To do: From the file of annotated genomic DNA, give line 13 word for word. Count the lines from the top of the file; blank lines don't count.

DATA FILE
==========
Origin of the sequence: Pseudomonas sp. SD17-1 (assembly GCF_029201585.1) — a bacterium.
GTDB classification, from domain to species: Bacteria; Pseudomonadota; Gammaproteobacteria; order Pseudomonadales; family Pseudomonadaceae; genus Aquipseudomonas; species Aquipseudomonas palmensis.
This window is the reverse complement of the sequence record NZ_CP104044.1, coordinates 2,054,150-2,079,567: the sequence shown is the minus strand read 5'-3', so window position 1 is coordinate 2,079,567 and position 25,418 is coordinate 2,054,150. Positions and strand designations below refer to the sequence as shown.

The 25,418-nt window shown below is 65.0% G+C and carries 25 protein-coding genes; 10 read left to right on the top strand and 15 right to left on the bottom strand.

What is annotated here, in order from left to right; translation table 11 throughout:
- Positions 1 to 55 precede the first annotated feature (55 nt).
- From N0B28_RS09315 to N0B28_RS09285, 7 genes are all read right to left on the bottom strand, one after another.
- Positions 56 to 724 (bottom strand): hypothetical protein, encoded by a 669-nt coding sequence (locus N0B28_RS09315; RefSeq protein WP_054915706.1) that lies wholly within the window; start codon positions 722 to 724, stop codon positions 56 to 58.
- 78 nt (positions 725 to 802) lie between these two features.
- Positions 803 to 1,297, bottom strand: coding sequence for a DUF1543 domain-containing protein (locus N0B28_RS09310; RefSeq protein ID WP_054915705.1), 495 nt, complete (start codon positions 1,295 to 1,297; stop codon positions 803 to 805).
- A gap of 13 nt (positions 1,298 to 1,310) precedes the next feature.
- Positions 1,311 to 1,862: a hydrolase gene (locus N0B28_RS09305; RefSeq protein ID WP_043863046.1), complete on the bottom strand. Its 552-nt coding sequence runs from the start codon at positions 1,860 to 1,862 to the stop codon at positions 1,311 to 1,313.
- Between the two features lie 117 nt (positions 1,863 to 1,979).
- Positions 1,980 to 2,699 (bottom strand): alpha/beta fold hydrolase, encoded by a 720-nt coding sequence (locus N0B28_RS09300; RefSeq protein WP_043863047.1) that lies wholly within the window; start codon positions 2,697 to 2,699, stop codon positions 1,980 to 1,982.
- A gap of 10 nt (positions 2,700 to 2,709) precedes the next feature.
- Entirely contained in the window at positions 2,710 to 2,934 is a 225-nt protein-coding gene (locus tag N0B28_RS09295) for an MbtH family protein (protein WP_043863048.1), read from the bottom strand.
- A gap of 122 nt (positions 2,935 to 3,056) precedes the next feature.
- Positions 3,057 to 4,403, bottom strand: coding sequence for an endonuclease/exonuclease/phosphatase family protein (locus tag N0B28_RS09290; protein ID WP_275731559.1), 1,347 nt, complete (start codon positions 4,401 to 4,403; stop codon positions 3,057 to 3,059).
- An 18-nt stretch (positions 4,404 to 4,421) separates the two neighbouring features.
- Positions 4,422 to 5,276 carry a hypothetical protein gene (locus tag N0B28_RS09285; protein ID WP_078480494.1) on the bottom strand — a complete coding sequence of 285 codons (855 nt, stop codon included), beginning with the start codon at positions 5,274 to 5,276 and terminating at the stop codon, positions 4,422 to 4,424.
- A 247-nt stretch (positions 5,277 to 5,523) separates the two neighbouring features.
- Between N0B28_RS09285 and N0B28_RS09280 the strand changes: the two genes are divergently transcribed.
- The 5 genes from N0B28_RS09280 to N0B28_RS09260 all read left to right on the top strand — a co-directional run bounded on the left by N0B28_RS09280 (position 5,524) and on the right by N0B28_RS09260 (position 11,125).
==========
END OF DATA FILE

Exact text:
- Between the two features lie 117 nt (positions 1,863 to 1,979).